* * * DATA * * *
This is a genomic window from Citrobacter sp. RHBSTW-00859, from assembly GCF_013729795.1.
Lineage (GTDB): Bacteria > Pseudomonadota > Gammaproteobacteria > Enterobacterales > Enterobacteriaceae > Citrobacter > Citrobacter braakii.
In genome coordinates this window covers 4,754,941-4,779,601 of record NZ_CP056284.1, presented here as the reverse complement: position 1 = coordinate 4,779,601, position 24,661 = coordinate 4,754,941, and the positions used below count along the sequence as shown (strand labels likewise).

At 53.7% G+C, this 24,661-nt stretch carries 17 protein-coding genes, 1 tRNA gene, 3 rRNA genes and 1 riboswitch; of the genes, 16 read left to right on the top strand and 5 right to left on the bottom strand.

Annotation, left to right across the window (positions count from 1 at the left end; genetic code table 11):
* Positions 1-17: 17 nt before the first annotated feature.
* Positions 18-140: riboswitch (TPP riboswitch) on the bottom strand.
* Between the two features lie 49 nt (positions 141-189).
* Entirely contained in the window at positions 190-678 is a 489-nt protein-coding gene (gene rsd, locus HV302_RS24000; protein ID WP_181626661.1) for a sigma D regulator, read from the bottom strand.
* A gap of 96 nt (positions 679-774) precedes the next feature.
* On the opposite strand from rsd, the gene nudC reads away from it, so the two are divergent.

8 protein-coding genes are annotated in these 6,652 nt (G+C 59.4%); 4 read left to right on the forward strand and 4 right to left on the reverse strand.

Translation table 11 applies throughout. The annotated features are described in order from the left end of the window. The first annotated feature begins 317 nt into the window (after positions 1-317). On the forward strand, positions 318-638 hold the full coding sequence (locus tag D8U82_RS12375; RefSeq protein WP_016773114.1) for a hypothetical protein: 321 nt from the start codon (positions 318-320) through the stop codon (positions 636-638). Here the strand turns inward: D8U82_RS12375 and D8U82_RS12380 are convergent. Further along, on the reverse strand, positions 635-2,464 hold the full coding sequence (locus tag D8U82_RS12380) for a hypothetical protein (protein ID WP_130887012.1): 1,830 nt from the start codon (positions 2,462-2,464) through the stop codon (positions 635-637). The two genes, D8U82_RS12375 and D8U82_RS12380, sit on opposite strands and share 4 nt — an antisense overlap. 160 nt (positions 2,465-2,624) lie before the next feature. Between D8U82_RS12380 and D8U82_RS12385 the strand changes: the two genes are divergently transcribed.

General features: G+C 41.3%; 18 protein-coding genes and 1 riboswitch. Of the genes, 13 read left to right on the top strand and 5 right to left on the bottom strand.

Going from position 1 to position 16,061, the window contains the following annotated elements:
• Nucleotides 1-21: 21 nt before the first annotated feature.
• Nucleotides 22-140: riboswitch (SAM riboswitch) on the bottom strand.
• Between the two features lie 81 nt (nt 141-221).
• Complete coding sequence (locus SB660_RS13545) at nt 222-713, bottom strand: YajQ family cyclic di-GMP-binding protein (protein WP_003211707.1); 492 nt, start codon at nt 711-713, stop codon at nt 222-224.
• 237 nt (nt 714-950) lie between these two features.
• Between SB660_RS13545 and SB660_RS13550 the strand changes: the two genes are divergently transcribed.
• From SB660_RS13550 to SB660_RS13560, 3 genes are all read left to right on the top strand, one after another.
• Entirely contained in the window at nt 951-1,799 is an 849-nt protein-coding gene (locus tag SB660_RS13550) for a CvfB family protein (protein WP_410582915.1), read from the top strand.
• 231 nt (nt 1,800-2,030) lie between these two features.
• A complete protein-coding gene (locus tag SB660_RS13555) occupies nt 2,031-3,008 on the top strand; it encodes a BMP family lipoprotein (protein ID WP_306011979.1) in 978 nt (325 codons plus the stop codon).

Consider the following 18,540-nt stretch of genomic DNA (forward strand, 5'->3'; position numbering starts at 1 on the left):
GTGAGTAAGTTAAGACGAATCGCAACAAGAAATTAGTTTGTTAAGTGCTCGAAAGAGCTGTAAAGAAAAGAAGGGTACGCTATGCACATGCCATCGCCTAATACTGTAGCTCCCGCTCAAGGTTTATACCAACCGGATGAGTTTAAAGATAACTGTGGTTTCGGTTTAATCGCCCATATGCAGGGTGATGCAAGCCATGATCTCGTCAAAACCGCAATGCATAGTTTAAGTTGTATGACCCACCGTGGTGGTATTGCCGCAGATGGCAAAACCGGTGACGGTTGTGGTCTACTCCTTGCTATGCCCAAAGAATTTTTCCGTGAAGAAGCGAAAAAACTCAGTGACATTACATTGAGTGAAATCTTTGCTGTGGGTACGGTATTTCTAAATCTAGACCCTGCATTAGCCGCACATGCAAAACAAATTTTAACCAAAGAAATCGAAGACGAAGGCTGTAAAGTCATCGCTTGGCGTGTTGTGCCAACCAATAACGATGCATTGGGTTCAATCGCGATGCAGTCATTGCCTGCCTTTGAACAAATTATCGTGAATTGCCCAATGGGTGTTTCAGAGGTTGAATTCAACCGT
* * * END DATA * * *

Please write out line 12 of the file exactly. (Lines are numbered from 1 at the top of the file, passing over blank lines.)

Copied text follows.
8 protein-coding genes are annotated in these 6,652 nt (G+C 59.4%); 4 read left to right on the forward strand and 4 right to left on the reverse strand.